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My experience with GoDaddy Grid Hosting, so far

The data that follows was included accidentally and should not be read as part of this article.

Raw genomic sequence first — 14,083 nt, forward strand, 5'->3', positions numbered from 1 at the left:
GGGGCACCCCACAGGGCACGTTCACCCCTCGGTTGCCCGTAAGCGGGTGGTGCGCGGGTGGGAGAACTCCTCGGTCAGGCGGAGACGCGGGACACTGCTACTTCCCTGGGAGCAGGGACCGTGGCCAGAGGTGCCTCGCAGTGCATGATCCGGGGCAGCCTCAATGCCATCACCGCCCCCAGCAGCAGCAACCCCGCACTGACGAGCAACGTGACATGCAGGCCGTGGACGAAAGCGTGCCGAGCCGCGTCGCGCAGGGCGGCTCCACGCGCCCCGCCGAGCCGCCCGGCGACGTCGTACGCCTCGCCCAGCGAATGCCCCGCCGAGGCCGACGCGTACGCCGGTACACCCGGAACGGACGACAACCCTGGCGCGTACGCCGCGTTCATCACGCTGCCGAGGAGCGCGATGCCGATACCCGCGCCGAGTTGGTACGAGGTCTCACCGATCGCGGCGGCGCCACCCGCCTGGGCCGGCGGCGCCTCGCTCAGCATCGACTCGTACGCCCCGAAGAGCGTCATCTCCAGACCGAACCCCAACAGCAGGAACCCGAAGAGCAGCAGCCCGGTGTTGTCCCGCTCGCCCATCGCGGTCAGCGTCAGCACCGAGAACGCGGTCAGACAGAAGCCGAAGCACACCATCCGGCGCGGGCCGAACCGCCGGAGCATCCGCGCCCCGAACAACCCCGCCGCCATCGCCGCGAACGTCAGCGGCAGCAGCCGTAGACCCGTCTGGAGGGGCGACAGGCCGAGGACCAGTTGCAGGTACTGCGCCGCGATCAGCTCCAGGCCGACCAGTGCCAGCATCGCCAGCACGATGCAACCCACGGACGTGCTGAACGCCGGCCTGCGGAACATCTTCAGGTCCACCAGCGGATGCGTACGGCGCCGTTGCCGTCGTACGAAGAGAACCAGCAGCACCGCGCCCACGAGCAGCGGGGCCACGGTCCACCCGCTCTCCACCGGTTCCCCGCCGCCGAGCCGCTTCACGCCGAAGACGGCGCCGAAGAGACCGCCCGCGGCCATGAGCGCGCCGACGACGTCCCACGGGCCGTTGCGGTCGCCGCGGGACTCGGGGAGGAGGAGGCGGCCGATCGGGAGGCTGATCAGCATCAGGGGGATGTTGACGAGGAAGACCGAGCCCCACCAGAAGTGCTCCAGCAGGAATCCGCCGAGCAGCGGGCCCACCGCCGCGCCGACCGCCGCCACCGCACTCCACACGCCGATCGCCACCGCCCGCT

By on Nov 27, 2010 in Reviews, Tech Takes | 24 comments